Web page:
I’ve a confession and a plea…
As part of my awesome job (and it is really cool), we facilitate groups and teams that need some form of support with whatever it is they are working on, and their ability to do it together. The ‘work’ or ‘topic’ is usually complex, complicated and/or people have a lot of different feelings about it so the language we choose in designing and running sessions is kept ‘human’ to help the discussions to happen in a way that everyone in the room can understand and contribute to. Equal voice, encouraging diversity of thought and inclusion is really, really important to everything we do.
Now at this point I’ll put up my hands and share than I’m better at ‘talking’ than ‘writing and reading’. I regularly compere and facilitate large events with confidence…but when I receive long reports from clients or I research aspects of behavioural science, my heart sinks a little. I can work through it… however I know it takes me some time to simply ‘absorb’ the long and often scientific words on the page so that I understand and follow the thread.
I’m noticing more and more that sometimes the language and words we use in Organisational Development (OD), HR and Change Management are at times ‘hard to swallow’. Just in the last few weeks I’ve heard terms such as ‘ideation’, ‘optimising project outcomes’, ‘leveraging assets’ and of course my all-time favourite ‘paradigm shift’ (everyone winced with that one). At worst, I’ve almost felt ‘excluded’ from a conversation as a sort of ‘who-in-the-room-has-the-biggest-vocabulary-battle’ started to appear.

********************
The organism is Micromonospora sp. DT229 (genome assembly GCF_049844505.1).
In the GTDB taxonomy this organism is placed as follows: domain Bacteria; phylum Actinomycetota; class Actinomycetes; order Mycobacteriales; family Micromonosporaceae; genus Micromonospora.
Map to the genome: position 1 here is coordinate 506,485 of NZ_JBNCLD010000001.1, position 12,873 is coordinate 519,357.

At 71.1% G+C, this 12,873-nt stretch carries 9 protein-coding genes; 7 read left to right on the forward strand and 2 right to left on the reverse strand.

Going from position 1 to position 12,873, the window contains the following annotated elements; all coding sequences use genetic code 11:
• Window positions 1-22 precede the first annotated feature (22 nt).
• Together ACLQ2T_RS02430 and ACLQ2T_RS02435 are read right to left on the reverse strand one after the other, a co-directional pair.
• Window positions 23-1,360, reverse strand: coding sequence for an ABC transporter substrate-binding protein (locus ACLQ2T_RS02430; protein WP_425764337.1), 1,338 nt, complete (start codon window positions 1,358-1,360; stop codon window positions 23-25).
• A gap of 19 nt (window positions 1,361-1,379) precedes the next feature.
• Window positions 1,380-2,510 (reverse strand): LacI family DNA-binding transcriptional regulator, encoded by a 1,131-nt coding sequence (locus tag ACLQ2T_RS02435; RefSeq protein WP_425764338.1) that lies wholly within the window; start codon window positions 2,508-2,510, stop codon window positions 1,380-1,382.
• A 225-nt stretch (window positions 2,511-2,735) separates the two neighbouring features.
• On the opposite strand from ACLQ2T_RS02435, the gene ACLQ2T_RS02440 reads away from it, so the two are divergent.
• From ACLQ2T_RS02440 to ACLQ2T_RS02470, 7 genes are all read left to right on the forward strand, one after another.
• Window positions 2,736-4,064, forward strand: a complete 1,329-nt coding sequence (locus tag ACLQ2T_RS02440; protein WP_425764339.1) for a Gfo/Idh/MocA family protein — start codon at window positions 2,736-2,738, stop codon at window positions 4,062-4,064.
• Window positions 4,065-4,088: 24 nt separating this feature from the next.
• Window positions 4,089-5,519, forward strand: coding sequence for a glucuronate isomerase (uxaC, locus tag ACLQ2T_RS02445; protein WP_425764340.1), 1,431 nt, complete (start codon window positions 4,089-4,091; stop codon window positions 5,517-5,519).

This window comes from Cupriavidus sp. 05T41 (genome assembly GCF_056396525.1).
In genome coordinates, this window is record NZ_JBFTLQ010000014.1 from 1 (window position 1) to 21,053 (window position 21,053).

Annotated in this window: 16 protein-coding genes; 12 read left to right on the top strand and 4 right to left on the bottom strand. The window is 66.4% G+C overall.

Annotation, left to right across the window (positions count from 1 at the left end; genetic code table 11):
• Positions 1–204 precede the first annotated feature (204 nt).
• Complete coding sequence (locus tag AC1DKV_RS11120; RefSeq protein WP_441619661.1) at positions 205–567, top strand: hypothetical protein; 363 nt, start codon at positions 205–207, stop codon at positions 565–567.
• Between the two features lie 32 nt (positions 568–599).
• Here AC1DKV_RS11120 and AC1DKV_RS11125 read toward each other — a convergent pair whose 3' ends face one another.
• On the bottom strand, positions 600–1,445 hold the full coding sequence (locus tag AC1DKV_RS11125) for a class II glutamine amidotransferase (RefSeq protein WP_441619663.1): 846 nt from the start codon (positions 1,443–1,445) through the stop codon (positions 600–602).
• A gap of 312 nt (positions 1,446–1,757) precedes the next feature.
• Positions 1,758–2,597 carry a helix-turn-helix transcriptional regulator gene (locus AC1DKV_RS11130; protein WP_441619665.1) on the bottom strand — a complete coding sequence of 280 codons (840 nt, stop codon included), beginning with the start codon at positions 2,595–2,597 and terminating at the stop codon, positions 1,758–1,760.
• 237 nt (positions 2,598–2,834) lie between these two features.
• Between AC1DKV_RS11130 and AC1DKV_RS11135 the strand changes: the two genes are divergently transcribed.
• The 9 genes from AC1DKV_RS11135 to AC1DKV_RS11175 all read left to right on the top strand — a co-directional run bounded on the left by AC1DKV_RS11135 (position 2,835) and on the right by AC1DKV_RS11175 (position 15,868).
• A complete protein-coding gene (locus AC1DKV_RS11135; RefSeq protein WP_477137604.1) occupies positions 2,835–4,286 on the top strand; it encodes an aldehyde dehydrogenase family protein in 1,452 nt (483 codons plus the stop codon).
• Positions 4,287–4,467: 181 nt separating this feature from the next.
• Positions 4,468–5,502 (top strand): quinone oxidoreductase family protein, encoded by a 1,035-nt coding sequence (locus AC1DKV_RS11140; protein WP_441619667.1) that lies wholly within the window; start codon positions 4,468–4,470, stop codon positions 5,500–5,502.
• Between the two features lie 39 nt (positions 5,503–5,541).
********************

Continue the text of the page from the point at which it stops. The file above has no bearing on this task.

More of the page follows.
Even the terms ‘change management’ and ‘engagement’ are causing a reaction with more and more people.
To be clear, I’m not implying we should all be using a primary-school-level set of words and nothing more (like that of the Haribo boardroom adverts). I’m also not saying academic theories don’t have a place in our world – they of course in many ways guide us through our daily work.
My question is… could we as OD professionals, HR and leaders do more to make our most complex problems at work ‘easier’ for people to help solve (or at least start to overcome) by changing the way we talk about them?
What are your thoughts?
Have you seen great examples of changing the words we use at work to make things a little easier for each other, and as a result, more inclusive?
I’d love to hear…